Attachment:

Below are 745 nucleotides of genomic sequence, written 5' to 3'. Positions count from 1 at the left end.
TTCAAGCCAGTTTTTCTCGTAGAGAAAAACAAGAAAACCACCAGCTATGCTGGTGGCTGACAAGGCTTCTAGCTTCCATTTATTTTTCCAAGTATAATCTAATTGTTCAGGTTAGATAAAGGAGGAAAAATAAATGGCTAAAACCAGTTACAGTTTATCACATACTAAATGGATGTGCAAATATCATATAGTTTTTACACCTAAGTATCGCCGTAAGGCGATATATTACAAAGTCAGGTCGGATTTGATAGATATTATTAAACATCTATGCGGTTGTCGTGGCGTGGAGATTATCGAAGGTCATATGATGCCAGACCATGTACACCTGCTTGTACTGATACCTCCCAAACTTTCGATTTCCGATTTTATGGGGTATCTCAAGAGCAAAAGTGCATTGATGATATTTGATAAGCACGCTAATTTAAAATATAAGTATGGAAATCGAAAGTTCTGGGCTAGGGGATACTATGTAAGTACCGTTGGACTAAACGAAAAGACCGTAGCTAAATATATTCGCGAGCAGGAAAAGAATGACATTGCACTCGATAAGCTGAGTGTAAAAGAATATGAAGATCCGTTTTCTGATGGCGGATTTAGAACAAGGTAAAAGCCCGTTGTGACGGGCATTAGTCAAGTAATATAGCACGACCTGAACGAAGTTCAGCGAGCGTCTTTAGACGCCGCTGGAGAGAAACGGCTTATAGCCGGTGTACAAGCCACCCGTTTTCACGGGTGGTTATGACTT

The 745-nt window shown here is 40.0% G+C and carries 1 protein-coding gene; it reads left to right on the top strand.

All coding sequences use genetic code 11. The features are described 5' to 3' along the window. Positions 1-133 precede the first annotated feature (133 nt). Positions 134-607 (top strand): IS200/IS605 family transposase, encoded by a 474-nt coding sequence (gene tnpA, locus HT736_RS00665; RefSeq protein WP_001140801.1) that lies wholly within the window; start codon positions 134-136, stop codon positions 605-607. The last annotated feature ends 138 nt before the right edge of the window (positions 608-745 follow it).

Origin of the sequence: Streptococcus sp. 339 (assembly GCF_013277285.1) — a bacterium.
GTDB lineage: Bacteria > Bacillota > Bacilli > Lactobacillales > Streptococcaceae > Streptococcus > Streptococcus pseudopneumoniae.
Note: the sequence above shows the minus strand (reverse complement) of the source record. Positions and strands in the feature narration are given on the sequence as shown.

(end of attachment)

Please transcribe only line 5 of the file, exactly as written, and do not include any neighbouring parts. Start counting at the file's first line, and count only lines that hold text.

Origin of the sequence: Streptococcus sp. 339 (assembly GCF_013277285.1) — a bacterium.